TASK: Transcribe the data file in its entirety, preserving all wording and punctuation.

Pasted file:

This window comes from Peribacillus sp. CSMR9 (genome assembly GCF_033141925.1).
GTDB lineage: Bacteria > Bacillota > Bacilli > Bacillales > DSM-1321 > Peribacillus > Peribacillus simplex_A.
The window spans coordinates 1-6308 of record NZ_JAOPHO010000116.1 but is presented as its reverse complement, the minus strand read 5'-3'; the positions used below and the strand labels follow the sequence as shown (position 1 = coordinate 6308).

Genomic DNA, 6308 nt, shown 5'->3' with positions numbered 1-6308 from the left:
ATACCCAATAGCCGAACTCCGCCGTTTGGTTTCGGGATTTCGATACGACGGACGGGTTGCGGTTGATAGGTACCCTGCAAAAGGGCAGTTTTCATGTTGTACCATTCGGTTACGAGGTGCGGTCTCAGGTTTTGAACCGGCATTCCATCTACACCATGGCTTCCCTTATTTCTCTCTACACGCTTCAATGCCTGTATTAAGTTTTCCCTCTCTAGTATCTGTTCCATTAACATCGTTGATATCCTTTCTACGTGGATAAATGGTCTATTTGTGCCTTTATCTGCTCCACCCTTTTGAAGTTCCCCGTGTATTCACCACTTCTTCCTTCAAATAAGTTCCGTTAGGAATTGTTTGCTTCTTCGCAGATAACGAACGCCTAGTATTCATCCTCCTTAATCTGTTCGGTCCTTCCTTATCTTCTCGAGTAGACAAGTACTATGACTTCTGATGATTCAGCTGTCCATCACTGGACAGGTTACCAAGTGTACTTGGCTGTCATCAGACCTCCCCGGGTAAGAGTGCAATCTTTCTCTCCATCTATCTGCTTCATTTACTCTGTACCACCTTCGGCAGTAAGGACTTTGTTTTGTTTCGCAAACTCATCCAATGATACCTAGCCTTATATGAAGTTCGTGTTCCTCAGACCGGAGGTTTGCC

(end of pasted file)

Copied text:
This window comes from Peribacillus sp. CSMR9 (genome assembly GCF_033141925.1).
GTDB lineage: Bacteria > Bacillota > Bacilli > Bacillales > DSM-1321 > Peribacillus > Peribacillus simplex_A.
The window spans coordinates 1-6308 of record NZ_JAOPHO010000116.1 but is presented as its reverse complement, the minus strand read 5'-3'; the positions used below and the strand labels follow the sequence as shown (position 1 = coordinate 6308).

Genomic DNA, 6308 nt, shown 5'->3' with positions numbered 1-6308 from the left:
ATACCCAATAGCCGAACTCCGCCGTTTGGTTTCGGGATTTCGATACGACGGACGGGTTGCGGTTGATAGGTACCCTGCAAAAGGGCAGTTTTCATGTTGTACCATTCGGTTACGAGGTGCGGTCTCAGGTTTTGAACCGGCATTCCATCTACACCATGGCTTCCCTTATTTCTCTCTACACGCTTCAATGCCTGTATTAAGTTTTCCCTCTCTAGTATCTGTTCCATTAACATCGTTGATATCCTTTCTACGTGGATAAATGGTCTATTTGTGCCTTTATCTGCTCCACCCTTTTGAAGTTCCCCGTGTATTCACCACTTCTTCCTTCAAATAAGTTCCGTTAGGAATTGTTTGCTTCTTCGCAGATAACGAACGCCTAGTATTCATCCTCCTTAATCTGTTCGGTCCTTCCTTATCTTCTCGAGTAGACAAGTACTATGACTTCTGATGATTCAGCTGTCCATCACTGGACAGGTTACCAAGTGTACTTGGCTGTCATCAGACCTCCCCGGGTAAGAGTGCAATCTTTCTCTCCATCTATCTGCTTCATTTACTCTGTACCACCTTCGGCAGTAAGGACTTTGTTTTGTTTCGCAAACTCATCCAATGATACCTAGCCTTATATGAAGTTCGTGTTCCTCAGACCGGAGGTTTGCC